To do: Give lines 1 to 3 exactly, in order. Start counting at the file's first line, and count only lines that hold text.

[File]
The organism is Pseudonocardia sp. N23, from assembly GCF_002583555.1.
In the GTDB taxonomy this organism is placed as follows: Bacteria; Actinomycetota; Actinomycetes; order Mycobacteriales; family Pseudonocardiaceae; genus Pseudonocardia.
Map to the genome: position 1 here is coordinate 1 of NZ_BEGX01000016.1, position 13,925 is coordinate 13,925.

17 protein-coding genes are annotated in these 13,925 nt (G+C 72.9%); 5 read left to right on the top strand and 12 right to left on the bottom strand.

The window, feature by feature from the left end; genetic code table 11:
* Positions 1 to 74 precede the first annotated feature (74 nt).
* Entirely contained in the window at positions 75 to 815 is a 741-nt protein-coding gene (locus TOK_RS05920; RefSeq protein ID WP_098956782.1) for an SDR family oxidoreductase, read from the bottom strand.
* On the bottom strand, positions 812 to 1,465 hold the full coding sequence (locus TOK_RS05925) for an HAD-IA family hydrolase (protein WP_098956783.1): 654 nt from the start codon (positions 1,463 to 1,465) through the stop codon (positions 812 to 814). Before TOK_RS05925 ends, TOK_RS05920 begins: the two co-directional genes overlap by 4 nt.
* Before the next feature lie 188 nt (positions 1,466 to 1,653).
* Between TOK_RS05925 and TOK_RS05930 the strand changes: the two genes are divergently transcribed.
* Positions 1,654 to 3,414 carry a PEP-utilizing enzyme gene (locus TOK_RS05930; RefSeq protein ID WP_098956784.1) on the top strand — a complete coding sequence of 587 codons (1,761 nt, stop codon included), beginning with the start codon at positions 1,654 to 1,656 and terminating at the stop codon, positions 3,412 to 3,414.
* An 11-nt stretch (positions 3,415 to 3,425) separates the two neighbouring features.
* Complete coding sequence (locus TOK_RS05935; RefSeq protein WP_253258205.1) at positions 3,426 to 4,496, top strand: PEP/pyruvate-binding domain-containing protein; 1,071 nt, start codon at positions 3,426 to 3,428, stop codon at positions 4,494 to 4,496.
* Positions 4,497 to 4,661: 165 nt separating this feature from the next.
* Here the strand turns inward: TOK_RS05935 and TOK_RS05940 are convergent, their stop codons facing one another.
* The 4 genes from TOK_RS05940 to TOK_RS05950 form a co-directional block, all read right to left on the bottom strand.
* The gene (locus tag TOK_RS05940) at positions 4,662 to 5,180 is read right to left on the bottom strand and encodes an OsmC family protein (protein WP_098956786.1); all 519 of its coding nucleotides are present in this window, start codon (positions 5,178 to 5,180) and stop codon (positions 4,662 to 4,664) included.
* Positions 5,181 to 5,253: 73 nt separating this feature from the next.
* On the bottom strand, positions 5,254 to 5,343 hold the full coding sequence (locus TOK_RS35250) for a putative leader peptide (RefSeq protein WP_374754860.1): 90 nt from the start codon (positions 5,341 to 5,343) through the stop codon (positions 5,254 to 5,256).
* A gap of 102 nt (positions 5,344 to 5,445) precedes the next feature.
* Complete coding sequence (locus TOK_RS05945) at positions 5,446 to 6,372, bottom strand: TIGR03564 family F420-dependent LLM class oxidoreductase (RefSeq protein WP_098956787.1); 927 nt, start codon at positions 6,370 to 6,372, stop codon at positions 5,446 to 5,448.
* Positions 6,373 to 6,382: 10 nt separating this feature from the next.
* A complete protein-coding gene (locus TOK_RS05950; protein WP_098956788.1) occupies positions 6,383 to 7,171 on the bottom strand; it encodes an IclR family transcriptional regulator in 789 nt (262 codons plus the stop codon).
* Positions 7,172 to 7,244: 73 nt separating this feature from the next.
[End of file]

The organism is Pseudonocardia sp. N23, from assembly GCF_002583555.1.
In the GTDB taxonomy this organism is placed as follows: Bacteria; Actinomycetota; Actinomycetes; order Mycobacteriales; family Pseudonocardiaceae; genus Pseudonocardia.
Map to the genome: position 1 here is coordinate 1 of NZ_BEGX01000016.1, position 13,925 is coordinate 13,925.